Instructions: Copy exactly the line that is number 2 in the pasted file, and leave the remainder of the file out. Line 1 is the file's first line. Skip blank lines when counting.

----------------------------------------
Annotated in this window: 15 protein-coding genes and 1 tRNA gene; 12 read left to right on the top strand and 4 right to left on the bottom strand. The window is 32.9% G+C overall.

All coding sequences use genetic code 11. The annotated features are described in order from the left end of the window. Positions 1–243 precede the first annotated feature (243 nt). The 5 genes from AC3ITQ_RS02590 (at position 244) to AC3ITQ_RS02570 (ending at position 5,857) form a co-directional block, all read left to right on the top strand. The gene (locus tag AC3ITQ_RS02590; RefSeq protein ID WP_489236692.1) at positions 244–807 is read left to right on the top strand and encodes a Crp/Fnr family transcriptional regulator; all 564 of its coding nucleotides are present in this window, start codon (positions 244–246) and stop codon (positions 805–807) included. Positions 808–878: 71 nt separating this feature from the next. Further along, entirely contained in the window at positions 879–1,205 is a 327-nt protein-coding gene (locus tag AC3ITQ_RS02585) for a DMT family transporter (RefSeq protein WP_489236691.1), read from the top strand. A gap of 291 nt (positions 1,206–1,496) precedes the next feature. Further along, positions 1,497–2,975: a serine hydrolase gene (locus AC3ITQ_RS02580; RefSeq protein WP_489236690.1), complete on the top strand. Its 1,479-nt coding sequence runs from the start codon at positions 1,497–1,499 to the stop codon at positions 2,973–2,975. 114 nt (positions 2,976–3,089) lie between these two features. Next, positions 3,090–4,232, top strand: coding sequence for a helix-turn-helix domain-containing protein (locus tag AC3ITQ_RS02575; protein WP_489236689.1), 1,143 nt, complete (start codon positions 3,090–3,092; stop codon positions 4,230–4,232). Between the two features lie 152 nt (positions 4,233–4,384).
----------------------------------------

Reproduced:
All coding sequences use genetic code 11. The annotated features are described in order from the left end of the window. Positions 1–243 precede the first annotated feature (243 nt). The 5 genes from AC3ITQ_RS02590 (at position 244) to AC3ITQ_RS02570 (ending at position 5,857) form a co-directional block, all read left to right on the top strand. The gene (locus tag AC3ITQ_RS02590; RefSeq protein ID WP_489236692.1) at positions 244–807 is read left to right on the top strand and encodes a Crp/Fnr family transcriptional regulator; all 564 of its coding nucleotides are present in this window, start codon (positions 244–246) and stop codon (positions 805–807) included. Positions 808–878: 71 nt separating this feature from the next. Further along, entirely contained in the window at positions 879–1,205 is a 327-nt protein-coding gene (locus tag AC3ITQ_RS02585) for a DMT family transporter (RefSeq protein WP_489236691.1), read from the top strand. A gap of 291 nt (positions 1,206–1,496) precedes the next feature. Further along, positions 1,497–2,975: a serine hydrolase gene (locus AC3ITQ_RS02580; RefSeq protein WP_489236690.1), complete on the top strand. Its 1,479-nt coding sequence runs from the start codon at positions 1,497–1,499 to the stop codon at positions 2,973–2,975. 114 nt (positions 2,976–3,089) lie between these two features. Next, positions 3,090–4,232, top strand: coding sequence for a helix-turn-helix domain-containing protein (locus tag AC3ITQ_RS02575; protein WP_489236689.1), 1,143 nt, complete (start codon positions 3,090–3,092; stop codon positions 4,230–4,232). Between the two features lie 152 nt (positions 4,233–4,384).